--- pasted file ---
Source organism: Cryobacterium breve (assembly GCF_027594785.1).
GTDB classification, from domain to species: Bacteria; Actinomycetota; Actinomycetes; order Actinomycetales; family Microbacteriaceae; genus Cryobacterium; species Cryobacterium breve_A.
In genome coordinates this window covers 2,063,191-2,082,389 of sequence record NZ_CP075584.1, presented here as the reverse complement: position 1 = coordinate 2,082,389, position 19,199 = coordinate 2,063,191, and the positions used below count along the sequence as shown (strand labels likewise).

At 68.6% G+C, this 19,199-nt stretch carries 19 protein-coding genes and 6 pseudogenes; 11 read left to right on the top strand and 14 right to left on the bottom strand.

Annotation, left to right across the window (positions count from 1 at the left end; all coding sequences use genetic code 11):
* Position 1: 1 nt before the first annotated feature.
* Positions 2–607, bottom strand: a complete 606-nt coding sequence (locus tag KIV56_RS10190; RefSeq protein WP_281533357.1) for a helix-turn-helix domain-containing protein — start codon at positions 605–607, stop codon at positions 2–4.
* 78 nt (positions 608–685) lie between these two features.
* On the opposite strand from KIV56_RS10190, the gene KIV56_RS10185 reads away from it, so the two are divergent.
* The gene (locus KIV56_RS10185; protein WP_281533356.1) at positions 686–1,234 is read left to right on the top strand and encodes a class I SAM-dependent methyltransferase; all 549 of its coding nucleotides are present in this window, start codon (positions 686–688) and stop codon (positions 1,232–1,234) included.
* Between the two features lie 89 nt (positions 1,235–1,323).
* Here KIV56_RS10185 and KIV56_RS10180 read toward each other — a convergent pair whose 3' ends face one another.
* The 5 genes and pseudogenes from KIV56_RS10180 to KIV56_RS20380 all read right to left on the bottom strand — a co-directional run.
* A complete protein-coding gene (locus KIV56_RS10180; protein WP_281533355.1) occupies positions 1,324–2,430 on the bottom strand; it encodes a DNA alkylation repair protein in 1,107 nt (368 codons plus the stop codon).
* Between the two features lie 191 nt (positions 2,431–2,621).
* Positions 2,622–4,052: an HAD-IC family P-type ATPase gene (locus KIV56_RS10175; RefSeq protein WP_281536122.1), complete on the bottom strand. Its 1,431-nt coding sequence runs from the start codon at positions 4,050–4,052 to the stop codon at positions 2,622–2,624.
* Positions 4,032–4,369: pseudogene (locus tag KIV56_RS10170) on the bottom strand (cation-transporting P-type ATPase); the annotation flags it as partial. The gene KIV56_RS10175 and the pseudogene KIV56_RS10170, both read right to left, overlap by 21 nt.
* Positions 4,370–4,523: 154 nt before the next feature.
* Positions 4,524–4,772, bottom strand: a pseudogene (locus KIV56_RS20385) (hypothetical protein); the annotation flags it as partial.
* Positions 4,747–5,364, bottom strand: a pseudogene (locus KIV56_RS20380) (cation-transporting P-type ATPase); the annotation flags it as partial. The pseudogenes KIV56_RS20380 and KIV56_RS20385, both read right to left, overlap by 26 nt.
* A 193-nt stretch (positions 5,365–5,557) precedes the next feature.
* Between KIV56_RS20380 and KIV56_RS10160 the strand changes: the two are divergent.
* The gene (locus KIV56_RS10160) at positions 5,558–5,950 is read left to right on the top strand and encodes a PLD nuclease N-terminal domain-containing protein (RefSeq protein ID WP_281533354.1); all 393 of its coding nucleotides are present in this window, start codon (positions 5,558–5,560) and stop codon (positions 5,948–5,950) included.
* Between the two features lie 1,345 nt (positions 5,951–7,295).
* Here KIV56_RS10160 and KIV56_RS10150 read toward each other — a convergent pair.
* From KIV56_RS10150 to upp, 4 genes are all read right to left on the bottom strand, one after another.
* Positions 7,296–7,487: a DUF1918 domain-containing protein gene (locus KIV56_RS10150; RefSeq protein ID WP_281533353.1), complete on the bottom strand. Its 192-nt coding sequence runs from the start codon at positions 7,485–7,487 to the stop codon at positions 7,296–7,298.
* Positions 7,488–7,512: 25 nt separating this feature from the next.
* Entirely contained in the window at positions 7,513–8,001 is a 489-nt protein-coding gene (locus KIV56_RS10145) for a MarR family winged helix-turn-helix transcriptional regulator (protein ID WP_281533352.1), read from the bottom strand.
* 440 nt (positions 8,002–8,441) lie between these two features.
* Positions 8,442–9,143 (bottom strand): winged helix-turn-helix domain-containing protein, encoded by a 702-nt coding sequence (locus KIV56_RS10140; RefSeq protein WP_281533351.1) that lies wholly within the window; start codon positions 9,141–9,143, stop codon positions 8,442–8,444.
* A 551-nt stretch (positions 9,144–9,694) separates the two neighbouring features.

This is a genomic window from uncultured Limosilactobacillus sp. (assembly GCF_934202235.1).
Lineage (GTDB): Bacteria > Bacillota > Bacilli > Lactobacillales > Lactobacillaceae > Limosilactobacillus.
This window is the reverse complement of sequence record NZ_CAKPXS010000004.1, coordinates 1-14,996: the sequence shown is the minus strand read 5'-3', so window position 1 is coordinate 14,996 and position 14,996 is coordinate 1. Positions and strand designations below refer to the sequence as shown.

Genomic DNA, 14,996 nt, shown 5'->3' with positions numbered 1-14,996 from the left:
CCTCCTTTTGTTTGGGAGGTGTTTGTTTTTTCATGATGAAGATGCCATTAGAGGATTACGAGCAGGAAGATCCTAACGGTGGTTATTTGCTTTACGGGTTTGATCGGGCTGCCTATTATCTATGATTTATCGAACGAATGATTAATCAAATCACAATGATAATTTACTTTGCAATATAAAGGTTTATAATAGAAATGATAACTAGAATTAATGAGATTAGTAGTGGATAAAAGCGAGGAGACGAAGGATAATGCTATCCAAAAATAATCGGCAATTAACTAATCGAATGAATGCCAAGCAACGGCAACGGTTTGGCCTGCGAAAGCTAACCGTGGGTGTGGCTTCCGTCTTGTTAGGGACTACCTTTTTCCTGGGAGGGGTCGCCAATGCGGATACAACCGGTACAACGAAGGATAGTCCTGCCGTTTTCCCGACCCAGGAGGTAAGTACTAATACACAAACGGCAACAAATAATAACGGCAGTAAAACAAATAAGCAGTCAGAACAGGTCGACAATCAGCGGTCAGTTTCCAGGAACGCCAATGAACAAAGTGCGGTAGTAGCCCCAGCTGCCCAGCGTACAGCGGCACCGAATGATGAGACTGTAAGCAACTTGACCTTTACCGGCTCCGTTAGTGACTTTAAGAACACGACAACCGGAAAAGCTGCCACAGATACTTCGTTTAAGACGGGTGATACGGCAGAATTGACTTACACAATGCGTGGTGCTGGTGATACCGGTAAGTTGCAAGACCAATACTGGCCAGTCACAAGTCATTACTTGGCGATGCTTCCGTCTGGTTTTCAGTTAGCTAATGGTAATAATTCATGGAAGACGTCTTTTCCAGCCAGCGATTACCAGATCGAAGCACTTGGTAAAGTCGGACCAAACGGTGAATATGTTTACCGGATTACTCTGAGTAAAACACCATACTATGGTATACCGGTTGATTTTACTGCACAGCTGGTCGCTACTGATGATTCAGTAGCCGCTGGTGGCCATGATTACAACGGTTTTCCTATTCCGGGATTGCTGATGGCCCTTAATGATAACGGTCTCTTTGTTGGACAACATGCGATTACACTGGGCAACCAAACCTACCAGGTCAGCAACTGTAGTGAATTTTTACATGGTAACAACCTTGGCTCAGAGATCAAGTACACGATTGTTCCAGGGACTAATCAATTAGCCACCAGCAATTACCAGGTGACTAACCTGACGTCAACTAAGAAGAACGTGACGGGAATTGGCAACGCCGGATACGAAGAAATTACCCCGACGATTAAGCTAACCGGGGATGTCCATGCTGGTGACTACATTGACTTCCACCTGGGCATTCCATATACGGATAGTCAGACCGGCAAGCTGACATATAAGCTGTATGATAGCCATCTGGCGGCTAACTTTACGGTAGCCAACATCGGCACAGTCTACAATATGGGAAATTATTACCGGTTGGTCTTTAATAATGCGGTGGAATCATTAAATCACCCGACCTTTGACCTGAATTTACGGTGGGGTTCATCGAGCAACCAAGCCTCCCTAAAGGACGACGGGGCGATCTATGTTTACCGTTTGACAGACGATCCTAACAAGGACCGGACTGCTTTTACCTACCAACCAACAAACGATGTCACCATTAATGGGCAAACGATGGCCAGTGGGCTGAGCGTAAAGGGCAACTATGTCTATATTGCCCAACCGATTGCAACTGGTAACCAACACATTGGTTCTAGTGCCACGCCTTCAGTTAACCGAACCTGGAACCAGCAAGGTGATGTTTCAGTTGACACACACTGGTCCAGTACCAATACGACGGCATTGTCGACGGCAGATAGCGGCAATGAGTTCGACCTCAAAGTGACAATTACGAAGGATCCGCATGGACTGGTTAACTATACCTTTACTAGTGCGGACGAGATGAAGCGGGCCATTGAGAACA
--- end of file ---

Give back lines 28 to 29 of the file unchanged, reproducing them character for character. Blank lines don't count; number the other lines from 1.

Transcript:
* Positions 7,488–7,512: 25 nt separating this feature from the next.
* Entirely contained in the window at positions 7,513–8,001 is a 489-nt protein-coding gene (locus KIV56_RS10145) for a MarR family winged helix-turn-helix transcriptional regulator (protein ID WP_281533352.1), read from the bottom strand.